When I was in High School over fifty years ago, I realized I did not any longer believe what I had been taught about God because I couldn’t see any evidence that it was true. That’s where I’ve been ever since, and I’ve never regretted that “conversion” experience.

                      I am totally unimpressed by threats of hell, but I find it fascinating that anyone is. Even more fascinating is the fact that those threats are made in the first place. Since I do not believe in God, I conclude that those threats are made by people against other people whom they wish to frighten, intimidate, and control.

                    • Bob

                      The God I worship is also your God, Bentangle, whether you want to accept that or not!

                      Question then: what are your thoughts on “Paschal’s wager?” what if you are wrong and when you die you find out there is a God that you’ve turned your back on….what then?

                    • thebentangle

                      Bob, there are a number of serious problems with Pascal’s Wager. Here are just a few:

                      1. It assumes that belief in God is alone sufficient for salvation, and it does not take into account different ways of believing. If being a Mormon is just as good as being a Catholic, then why not be a Mormon?

                      2. It assumes that belief is a choice. Studies in neuro-cognition suggest that it is not.

                      3. It assumes that God rewards those who worship Him just to avoid Hell. (This is not very flattering to God.)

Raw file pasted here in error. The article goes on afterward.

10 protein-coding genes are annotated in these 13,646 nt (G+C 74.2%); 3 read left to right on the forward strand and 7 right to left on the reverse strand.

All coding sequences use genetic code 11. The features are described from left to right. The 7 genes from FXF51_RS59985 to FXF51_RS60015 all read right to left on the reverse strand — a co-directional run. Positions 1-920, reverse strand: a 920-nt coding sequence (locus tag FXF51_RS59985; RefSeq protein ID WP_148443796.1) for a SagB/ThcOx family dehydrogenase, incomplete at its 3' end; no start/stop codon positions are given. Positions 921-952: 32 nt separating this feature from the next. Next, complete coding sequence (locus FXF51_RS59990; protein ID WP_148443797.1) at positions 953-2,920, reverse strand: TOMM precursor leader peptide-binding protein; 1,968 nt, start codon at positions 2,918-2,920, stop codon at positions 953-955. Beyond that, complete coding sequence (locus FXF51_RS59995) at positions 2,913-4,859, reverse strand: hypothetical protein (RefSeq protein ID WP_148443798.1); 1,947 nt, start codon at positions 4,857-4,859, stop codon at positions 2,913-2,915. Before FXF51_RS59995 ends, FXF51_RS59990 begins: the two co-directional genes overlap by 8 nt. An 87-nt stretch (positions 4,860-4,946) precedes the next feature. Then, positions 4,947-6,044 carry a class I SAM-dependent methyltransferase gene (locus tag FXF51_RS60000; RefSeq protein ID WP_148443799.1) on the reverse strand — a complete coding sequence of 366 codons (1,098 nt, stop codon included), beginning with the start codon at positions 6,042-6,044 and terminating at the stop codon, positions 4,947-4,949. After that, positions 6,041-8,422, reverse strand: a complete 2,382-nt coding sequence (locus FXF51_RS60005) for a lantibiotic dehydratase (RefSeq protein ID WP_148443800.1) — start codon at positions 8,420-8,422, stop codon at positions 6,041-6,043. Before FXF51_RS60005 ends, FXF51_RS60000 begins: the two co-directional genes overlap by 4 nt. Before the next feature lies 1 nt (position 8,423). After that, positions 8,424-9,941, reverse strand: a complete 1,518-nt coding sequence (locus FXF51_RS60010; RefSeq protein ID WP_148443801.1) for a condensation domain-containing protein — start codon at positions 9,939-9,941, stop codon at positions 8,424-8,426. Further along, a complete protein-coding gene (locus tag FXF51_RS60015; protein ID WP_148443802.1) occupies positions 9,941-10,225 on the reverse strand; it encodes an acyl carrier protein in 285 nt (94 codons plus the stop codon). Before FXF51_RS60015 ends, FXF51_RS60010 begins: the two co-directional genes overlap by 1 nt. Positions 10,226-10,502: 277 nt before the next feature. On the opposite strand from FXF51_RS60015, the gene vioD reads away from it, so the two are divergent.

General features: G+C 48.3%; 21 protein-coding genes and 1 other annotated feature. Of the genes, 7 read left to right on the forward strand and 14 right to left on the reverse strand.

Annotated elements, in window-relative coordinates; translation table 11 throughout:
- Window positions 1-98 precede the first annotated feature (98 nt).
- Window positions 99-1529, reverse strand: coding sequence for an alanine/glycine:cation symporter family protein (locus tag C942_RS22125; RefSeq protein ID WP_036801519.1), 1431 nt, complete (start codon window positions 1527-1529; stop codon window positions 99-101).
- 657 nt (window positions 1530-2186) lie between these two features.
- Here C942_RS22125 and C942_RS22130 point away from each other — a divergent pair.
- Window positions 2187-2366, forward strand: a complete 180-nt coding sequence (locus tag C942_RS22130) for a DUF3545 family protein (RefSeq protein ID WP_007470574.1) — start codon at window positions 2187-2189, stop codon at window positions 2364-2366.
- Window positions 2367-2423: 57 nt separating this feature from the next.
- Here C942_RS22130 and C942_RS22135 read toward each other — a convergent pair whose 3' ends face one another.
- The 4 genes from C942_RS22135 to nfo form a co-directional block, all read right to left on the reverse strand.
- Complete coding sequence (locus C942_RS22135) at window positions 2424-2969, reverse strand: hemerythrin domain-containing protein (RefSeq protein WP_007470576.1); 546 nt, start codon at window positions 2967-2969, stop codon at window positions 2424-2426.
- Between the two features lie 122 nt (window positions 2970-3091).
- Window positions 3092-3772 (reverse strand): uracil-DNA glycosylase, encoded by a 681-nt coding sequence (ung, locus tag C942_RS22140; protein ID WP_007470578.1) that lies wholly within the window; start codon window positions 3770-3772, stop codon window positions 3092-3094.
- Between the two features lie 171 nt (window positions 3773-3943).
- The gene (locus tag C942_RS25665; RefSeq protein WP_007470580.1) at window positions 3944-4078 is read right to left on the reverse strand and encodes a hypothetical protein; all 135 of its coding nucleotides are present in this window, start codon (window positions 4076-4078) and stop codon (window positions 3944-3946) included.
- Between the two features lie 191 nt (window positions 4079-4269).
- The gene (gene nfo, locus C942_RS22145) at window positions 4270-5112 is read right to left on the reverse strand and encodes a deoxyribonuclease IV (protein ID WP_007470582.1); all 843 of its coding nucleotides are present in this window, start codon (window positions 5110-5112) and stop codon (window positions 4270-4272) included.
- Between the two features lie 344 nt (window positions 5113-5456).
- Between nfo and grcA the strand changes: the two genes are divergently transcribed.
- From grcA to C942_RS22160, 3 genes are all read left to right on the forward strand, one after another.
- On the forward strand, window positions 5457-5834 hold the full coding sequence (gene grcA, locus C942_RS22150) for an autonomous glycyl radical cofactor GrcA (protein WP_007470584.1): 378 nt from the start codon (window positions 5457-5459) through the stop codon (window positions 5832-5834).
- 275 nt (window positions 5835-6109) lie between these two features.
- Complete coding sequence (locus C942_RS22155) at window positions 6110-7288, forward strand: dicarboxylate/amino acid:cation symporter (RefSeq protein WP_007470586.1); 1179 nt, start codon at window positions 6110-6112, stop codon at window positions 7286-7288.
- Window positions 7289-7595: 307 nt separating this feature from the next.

4. It assumes that the believer cares only about maximizing his own gains.

                      5. It assumes that there are no other gods who will punish you for rejecting them and believing in the Judeo-Christian god.

                      6. It assumes that there is a self-evident reason for rewarding blind faith rather than critical reason. If God gave us reason, would He really punish us for using it?

                      7. It assumes that a god who allows Hell to exist is worthy of worship.

                    • dgravers

                      Simple answer: G_d loves us all, always, in spite of our craziness. G_d must forgive us our sins, as we will never be perfect, washed in the “blood of the Lamb” or not. We are humanity, as created by the Divine, as set in motion somewhere in the back of the beyond. As “children of G_d” we are all siblings, and … siblings are not known for always getting along. We try.

                      So … will you or any of us “go to Hell” or be declared damned? Maybe … but I believe that if we live the kindest life we can live, G_d will tip the scales in our favor. What does Heaven mean? I don’t know that either. But the “leap of faith” is not nothing. I believe most firmly G_d has us all in “his hands” (or her hands … that’s a real gender-bender … if there is no male or female in G_d, a little practice with a female G_d-figure works wonders for mind expansion … we assume the masculine far too often!) … a squirming messy mass of disagreeableness. In our best selves, we are soothing.